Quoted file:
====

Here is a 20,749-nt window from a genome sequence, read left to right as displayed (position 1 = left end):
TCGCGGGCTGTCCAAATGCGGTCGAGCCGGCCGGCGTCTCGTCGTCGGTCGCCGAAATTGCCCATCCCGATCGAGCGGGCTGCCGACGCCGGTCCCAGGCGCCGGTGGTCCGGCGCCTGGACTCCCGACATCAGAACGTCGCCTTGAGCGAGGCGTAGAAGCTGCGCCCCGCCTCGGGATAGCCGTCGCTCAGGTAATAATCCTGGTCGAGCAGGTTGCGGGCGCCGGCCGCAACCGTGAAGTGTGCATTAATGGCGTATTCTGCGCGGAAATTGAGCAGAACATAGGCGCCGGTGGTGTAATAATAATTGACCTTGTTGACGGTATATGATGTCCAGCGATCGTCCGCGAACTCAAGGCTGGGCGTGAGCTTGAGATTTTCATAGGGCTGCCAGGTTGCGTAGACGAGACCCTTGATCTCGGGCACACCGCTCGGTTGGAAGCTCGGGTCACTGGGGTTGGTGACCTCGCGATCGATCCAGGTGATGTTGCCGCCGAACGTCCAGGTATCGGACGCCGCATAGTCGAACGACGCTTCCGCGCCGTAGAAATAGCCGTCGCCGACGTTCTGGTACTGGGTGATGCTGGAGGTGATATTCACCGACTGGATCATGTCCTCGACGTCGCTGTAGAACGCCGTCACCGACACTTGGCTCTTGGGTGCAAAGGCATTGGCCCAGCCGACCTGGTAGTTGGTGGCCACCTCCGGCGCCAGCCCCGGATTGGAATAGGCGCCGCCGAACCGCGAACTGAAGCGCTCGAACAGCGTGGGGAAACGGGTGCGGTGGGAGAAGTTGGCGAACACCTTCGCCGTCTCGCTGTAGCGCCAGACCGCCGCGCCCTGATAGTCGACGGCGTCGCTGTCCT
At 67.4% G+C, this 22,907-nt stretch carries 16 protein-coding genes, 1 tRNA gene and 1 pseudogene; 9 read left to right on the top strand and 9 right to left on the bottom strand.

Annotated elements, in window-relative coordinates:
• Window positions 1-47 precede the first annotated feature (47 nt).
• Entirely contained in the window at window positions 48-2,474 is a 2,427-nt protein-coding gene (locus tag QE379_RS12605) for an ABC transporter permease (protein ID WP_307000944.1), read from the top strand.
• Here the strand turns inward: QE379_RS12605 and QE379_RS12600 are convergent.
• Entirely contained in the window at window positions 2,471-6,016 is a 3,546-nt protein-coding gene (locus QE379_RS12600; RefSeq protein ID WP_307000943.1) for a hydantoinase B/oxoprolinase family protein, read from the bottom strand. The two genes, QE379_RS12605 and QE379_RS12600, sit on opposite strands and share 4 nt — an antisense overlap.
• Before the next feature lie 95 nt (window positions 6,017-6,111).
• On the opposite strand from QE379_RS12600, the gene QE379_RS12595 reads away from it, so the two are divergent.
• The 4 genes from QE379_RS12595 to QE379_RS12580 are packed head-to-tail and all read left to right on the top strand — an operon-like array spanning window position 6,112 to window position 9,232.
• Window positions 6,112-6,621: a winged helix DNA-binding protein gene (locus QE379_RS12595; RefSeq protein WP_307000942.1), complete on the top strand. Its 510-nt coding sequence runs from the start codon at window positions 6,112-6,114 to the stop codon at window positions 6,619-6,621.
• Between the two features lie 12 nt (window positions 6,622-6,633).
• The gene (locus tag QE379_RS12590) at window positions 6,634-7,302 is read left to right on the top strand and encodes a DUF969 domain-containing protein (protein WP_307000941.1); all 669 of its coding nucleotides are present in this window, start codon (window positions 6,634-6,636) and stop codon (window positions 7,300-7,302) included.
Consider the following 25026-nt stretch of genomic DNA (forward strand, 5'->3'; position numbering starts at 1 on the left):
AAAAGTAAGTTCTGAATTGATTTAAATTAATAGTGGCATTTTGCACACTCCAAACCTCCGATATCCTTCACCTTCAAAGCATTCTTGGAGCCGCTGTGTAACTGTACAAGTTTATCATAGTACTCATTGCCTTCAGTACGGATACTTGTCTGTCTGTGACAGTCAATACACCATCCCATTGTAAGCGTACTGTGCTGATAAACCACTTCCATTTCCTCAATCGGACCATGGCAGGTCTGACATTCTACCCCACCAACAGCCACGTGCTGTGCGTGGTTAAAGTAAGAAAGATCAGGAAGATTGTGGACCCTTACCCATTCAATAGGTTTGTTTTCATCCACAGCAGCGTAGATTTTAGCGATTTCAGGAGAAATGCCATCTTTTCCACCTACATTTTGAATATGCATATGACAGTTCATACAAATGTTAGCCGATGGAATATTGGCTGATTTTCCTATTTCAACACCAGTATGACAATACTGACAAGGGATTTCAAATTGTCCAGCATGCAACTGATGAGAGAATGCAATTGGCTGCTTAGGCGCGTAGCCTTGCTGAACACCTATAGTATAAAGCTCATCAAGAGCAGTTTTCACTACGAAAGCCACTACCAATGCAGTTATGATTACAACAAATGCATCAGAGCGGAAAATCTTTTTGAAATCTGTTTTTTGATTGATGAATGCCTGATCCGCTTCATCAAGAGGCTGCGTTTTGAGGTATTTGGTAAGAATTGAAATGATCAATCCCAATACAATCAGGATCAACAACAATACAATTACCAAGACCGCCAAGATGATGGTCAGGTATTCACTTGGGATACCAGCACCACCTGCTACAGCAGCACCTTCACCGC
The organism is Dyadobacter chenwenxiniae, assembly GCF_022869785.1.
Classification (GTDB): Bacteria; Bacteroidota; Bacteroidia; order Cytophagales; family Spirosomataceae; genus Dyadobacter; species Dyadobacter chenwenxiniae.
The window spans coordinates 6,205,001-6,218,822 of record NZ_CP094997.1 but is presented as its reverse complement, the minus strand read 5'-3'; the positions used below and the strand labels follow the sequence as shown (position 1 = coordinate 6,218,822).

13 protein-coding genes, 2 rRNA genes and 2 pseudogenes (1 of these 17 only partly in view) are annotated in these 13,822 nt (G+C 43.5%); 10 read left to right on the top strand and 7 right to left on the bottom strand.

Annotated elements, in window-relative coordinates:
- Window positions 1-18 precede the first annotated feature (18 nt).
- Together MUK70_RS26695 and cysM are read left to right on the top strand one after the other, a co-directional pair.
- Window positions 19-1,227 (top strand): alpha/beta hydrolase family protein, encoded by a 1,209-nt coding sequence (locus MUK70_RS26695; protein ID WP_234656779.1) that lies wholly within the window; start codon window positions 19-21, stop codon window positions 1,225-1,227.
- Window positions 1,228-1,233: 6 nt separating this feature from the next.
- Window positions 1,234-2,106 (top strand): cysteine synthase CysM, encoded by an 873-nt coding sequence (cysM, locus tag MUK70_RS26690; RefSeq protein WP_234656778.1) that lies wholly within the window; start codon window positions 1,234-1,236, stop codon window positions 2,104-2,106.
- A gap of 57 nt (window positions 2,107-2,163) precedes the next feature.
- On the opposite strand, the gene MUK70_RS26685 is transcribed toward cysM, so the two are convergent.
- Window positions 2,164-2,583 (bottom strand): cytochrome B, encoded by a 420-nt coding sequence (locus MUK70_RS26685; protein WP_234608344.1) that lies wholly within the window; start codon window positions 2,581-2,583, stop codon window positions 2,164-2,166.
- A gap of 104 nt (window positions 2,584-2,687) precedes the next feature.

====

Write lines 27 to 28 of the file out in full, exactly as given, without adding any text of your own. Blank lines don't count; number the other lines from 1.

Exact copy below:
- A gap of 57 nt (window positions 2,107-2,163) precedes the next feature.
- On the opposite strand, the gene MUK70_RS26685 is transcribed toward cysM, so the two are convergent.